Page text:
But while the public sympathised, the public also blamed. Charlotte had died after the ordeal of a fifty-hour labour.  While the Prince Regent refused to blame Sir Richard Croft – the accoucheur responsible for Charlotte’s care – many others did, and three months after the death of the Princess, he committed suicide.  These tragic deaths were to lead to significant changes in obstetric practices in the future.

Lock of hair of Princess Charlotte, 1799 MS69/4/2

Lock of hair of Princess Charlotte, 1799 MS69/4/2

Two other items held in the Special Collections show us a glimpse of Princess Charlotte. The first, is a lock of her hair, with its original wrapper, dated 1799, MS69/4/2.  Charlotte was born on 7 January 1796, and would have been a small child when this was cut.  In Victorian times it was popular to keep locks of hair from loved ones, and hair jewellery was very fashionable. This clipping may have been given to Arthur Wellesley, first Duke of Wellington, as a memento after her death. It survives amongst the papers of Christopher Collins, who was for many years the personal confidential servant to the Duke.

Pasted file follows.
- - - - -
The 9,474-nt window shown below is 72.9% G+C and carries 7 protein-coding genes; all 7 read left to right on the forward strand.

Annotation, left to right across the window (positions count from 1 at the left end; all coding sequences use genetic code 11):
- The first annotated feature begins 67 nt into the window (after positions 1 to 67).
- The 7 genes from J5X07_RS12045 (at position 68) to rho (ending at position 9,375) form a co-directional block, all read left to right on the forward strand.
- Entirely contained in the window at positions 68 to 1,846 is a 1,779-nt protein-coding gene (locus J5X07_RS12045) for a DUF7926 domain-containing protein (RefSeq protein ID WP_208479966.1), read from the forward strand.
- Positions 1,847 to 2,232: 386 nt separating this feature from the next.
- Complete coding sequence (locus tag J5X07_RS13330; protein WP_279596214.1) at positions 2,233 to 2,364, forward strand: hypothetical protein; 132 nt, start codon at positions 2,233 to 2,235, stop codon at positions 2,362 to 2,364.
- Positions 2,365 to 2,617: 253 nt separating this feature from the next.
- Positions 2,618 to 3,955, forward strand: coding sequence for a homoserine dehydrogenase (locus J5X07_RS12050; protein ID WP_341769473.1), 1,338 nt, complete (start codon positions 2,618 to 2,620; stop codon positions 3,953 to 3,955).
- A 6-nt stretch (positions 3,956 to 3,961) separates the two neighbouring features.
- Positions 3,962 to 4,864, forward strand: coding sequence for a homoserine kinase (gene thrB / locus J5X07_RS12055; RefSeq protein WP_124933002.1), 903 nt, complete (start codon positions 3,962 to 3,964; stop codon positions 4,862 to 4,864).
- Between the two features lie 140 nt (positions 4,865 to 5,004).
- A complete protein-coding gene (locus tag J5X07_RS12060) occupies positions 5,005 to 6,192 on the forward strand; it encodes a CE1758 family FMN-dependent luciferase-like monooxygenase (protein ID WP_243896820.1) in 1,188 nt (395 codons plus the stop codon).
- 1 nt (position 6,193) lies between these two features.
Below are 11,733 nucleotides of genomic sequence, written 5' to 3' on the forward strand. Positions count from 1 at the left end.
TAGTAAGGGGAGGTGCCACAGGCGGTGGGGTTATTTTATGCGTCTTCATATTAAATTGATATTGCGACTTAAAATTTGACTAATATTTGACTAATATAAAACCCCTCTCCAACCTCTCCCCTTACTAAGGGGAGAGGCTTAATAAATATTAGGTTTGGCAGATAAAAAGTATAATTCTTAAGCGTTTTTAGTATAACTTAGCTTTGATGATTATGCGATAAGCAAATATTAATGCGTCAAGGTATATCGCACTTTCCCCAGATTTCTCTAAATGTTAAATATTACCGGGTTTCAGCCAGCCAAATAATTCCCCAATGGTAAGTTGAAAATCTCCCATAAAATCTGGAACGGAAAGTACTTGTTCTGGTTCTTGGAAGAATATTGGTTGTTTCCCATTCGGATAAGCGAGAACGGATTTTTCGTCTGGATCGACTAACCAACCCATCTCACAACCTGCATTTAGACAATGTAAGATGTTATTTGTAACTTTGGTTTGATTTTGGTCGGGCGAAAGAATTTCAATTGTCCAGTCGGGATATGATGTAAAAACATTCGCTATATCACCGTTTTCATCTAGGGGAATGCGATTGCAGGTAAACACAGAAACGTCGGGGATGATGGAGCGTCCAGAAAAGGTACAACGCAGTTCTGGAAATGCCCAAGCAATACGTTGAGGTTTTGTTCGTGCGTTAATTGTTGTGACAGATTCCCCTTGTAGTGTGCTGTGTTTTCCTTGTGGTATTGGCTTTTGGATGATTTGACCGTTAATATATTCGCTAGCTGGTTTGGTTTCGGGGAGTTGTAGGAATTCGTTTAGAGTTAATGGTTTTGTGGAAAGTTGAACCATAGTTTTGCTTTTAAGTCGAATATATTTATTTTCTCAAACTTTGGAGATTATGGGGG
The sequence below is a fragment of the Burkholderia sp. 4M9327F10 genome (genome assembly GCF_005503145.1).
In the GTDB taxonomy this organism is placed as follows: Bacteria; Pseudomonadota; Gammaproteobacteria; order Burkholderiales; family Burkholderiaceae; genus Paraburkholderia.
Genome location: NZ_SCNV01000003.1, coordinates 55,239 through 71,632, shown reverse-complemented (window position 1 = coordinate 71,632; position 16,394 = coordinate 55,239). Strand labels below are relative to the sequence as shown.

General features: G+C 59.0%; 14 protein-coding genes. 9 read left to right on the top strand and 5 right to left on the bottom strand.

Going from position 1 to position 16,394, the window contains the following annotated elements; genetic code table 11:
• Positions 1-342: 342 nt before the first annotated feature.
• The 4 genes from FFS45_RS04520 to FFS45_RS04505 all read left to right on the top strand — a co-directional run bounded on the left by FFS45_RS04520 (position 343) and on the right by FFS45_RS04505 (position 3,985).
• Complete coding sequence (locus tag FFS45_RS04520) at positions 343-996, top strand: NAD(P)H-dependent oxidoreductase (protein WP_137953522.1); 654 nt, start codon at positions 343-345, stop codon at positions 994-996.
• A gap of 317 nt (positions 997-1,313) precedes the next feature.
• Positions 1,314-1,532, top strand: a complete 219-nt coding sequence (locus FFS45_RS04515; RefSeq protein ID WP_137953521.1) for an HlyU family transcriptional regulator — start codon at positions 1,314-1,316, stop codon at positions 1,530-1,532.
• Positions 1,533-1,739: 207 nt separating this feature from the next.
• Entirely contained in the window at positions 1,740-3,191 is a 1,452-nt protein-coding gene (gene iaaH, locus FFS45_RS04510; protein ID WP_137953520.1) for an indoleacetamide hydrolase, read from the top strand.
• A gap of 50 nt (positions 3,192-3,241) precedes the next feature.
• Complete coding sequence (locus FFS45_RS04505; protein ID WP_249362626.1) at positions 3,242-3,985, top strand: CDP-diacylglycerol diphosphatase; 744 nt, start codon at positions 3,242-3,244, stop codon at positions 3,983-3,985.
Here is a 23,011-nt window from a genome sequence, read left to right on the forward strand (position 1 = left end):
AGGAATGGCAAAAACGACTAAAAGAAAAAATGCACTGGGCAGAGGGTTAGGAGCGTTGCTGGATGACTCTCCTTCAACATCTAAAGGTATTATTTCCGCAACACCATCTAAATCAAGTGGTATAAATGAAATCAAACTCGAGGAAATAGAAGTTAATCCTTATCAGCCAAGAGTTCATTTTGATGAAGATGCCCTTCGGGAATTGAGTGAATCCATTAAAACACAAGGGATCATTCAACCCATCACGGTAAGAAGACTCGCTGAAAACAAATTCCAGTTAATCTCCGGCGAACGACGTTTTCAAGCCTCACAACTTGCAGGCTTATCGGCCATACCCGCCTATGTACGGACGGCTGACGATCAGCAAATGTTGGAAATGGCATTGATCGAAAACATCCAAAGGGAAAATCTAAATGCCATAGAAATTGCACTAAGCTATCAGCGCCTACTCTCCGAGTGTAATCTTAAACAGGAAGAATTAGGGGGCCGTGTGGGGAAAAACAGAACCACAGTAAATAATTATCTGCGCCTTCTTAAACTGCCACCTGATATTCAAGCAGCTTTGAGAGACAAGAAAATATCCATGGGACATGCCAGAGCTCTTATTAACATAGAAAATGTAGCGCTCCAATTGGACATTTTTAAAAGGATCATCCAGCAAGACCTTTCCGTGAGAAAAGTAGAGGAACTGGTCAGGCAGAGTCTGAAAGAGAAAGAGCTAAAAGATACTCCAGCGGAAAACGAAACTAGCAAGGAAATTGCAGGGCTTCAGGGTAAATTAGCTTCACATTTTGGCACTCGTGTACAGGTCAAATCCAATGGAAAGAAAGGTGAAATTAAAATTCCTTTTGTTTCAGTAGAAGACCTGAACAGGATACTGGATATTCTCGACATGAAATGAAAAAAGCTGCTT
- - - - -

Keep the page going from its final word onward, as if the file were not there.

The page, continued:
Lord Wellington's March, by Princess Charlotte MS 69/4/24

An extract from ‘Lord Wellington’s March’, by Princess Charlotte MS 69/4/24

The Collins archive also includes a manuscript copy of a piece of music called ‘Lord Wellington’s March’. A note on the colourful title page states: “Composed by Her Royal Highness the Princess Charlotte of Wales.”  Charlotte was an accomplished pianist and this piece is scored for piano. It is a rousing march in honour of the hero of Waterloo – bright and energetic, much like its young composer.

Click on the link below to hear an arrangement played by the Band of the Welsh Guards: https://www.youtube.com/watch?v=1uNqWu49xO0

Princess Charlotte Augusta of Wales 1796-1817.

Richard Cockle Lucas 1800-1883: talented artist and engaging eccentric

Photograph of Richard Cockle Lucas taken by himself [rare books Cope 73 LUC O/S13789]

Photograph of Richard Cockle Lucas taken by himself [rare books Cope 73 LUC O/S13789]

R.C.Lucas was a local artist and sculptor of some renown, who spent the latter part of his life at Chilworth, a village just north of Southampton. He was born in Salisbury, where his father was a cloth manufacturer. Being an impressionable child, he was much affected by tales of the supernatural, and believed he had been visited by fairies, a belief which lasted for the rest of his life. This resulted in his publishing in 1875 Hetty Lottie and the proceedings of Little Dick showing how he woo’d and won a Fairy, two copies of which can be found on the open access shelves of the Cope Collection in the Special Collections area of the Hartley Library [73 LUC Cope], bound together with Palmerstonia, Lucas’s tribute to his friend, Lord Palmerston.

Title page of Hetty Lottie [Cope 73 LUC]

Title page of Hetty Lottie [Cope 73 LUC]